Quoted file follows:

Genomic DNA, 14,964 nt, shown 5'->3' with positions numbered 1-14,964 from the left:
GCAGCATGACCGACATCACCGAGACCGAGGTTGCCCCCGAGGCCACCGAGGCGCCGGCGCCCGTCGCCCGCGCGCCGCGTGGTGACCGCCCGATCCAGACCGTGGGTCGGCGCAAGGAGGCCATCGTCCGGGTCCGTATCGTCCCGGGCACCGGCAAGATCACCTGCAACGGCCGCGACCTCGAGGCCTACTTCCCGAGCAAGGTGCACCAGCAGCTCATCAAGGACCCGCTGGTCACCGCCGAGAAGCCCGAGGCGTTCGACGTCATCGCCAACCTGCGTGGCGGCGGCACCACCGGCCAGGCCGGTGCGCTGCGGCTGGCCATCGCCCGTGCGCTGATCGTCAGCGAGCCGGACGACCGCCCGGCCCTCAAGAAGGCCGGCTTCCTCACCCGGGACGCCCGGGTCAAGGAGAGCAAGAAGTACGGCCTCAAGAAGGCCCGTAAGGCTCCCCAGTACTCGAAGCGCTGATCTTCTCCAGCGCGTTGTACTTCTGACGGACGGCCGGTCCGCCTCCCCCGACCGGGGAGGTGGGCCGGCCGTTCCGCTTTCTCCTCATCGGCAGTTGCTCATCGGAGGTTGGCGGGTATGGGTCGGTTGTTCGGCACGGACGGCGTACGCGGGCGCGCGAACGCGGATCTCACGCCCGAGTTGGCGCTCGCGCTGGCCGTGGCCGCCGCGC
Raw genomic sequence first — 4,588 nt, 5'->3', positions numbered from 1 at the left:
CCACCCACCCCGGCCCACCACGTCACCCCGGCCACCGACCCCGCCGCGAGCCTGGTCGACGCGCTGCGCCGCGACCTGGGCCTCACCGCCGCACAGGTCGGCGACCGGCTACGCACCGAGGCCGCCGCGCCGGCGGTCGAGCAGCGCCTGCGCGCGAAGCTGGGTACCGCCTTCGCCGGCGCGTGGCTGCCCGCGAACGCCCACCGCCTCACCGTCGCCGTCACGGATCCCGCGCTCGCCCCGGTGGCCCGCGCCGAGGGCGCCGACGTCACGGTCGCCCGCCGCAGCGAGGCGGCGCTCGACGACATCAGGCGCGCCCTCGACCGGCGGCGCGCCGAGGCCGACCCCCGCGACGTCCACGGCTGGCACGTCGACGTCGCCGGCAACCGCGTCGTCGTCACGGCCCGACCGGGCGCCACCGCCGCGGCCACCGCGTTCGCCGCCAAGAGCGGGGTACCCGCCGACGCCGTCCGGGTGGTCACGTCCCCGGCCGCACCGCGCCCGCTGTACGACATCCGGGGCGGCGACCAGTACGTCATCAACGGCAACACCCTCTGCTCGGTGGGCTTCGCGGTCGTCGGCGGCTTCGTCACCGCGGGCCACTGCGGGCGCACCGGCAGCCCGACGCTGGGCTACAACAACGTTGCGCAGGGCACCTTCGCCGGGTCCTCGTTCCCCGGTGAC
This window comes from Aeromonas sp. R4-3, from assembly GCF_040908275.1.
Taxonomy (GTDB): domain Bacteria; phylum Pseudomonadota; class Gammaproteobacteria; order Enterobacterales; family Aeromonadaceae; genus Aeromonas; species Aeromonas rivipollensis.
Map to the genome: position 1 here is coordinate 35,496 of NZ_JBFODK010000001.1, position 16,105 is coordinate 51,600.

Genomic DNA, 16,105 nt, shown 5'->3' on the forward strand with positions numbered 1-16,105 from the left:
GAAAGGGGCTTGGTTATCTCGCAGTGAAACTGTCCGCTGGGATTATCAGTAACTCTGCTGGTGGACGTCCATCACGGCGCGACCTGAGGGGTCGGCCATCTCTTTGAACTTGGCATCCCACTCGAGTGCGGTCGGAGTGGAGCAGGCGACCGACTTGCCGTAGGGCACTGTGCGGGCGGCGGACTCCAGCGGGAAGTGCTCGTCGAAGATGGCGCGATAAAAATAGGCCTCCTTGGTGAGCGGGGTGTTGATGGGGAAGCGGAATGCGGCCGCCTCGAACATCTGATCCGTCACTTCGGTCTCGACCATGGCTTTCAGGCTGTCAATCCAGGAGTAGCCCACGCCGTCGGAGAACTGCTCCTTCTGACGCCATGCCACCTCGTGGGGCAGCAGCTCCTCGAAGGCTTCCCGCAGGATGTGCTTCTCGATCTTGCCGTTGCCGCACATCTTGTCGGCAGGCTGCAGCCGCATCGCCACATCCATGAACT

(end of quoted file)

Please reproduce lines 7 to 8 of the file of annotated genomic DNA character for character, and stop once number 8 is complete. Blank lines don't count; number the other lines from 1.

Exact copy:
Map to the genome: position 1 here is coordinate 35,496 of NZ_JBFODK010000001.1, position 16,105 is coordinate 51,600.

Genomic DNA, 16,105 nt, shown 5'->3' on the forward strand with positions numbered 1-16,105 from the left: